Danny Cowley issues contract challenge to highly-regarded Portsmouth youngster as clubs eye developments
Pompey starlet Harry Jewitt-White has been challenged to earn a Fratton future.
The Wales under-18 international represents the next exciting prospect emerging from the Blues’ Academy system.
The second-year scholar has so far made three first-team appearances, all arriving in the Papa John’s Trophy, while was 19th man for Tuesday night’s 1-1 draw with Cheltenham.
Jewitt-White continues to train with Pompey’s first-team under the watchful eye of Cowley, who has been impressed by the Hayling Island-based midfielder.
And Cowley has thrown down the gauntlet to the former Oaklands Catholic School pupil.
Pompey’s had coach told The News: ‘Harry is a young player still learning the game and I’ve had the opportunity to watch him play a number of times now.
‘I am very cautious of not over-selling any of our young players because I don’t want to put them on a pedestal or put on an expectation they can’t live up to.
‘It’s our job to set him up for success and we would much rather go about our work quietly. To keep trying to build their competency, trying to build their confidence, and, I suppose, that effort will do the talking.
‘Like all of our scholars, they are all fighting to earn professional contracts. I know how hard it is to be a professional footballer and how good you have to be, we won’t just give those contracts out unless the players absolutely deserve the opportunity.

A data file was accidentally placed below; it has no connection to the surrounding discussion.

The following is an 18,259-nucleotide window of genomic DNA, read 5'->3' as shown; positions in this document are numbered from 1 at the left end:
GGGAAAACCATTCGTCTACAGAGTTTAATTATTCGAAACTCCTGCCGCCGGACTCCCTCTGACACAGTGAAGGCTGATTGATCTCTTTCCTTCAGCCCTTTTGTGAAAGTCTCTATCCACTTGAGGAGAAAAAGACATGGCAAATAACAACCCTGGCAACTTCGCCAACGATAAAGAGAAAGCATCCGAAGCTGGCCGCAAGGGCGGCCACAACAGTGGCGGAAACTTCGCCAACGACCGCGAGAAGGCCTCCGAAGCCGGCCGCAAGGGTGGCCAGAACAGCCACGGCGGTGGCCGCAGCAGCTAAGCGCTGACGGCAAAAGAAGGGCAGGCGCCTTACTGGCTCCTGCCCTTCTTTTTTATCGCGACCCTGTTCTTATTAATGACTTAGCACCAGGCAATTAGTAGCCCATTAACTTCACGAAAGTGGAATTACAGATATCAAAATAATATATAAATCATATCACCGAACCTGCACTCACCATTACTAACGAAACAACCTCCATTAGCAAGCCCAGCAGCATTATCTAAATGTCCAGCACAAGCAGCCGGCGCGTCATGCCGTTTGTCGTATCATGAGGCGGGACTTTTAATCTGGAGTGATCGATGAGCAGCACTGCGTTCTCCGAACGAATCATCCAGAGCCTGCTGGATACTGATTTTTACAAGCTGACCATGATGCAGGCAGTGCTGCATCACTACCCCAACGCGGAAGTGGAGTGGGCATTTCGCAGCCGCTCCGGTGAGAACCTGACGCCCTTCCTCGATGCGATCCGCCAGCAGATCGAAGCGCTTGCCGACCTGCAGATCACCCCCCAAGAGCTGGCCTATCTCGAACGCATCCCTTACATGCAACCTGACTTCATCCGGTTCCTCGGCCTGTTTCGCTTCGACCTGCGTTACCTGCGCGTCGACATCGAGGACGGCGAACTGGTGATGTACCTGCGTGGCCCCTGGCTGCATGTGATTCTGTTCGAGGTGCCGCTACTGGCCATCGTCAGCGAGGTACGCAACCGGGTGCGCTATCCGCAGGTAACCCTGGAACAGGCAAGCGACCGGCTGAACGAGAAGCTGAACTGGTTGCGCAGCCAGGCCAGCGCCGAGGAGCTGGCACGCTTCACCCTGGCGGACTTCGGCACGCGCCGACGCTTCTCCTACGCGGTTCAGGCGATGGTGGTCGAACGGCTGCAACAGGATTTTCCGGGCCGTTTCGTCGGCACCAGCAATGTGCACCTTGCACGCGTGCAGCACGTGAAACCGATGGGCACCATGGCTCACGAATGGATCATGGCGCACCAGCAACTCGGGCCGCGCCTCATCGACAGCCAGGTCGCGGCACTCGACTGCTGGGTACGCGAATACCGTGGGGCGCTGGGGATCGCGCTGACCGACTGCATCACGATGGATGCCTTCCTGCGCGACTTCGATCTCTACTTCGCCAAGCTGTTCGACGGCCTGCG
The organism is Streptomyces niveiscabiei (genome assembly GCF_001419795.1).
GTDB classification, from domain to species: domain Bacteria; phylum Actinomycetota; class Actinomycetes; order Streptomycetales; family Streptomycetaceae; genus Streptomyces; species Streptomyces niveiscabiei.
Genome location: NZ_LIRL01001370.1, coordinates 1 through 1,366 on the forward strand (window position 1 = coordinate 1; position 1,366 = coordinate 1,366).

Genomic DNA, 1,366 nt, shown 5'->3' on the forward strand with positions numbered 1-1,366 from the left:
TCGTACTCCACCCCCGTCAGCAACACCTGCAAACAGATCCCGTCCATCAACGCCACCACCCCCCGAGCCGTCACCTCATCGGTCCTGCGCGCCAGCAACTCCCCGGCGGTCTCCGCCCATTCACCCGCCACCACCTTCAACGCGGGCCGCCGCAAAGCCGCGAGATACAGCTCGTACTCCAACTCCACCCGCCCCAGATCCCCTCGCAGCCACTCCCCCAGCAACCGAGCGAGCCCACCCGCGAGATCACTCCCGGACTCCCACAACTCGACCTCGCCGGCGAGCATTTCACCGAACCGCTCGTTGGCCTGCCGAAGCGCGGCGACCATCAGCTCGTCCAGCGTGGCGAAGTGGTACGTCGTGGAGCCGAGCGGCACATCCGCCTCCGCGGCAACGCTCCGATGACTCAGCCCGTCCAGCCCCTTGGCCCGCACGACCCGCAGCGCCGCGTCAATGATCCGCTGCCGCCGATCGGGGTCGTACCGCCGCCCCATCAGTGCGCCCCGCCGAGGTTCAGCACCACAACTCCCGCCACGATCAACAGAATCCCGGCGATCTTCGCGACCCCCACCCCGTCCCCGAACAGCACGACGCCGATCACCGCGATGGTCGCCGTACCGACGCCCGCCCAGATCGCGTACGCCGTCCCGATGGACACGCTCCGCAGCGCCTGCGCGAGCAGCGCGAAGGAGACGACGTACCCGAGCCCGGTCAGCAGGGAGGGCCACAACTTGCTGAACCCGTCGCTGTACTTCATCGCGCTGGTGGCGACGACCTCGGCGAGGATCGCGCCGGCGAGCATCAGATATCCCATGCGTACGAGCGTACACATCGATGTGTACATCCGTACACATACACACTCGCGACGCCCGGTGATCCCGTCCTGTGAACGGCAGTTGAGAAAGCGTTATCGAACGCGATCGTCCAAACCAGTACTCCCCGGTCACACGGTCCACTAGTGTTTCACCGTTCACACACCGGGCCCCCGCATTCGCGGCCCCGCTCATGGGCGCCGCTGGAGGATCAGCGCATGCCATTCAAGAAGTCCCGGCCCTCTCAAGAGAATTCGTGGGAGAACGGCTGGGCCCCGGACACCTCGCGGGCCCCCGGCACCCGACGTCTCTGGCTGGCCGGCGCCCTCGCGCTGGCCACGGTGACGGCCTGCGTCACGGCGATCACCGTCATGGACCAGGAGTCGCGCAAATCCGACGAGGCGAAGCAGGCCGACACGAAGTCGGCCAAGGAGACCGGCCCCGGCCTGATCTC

‘They have to really fight for it. To be a professional footballer you must be the best of the best – and Harry is still working towards it.
‘He’s trying to develop his game on a daily basis to get to a place where we think there’s enough potential for us to be able to offer him professional terms.’
Jewitt-White continues to be a pivotal presence in the Academy’s table-topping side.
He has netted three goals in seven outings so far, including Saturday’s 6-3 success over Plymouth.
Cowley added: ‘Technically Harry’s improving on a daily basis, he has good receiving skills, plays the game with his head up and has a good range of passing.
‘I love his attitude and his energy for the game, they are infectious qualities and prerequisites to me.
‘Certainly if the young boys have them and bring them to do our (first-team) training, they tend to find they are training regularly with us.’
A message from the Editor, Mark Waldron
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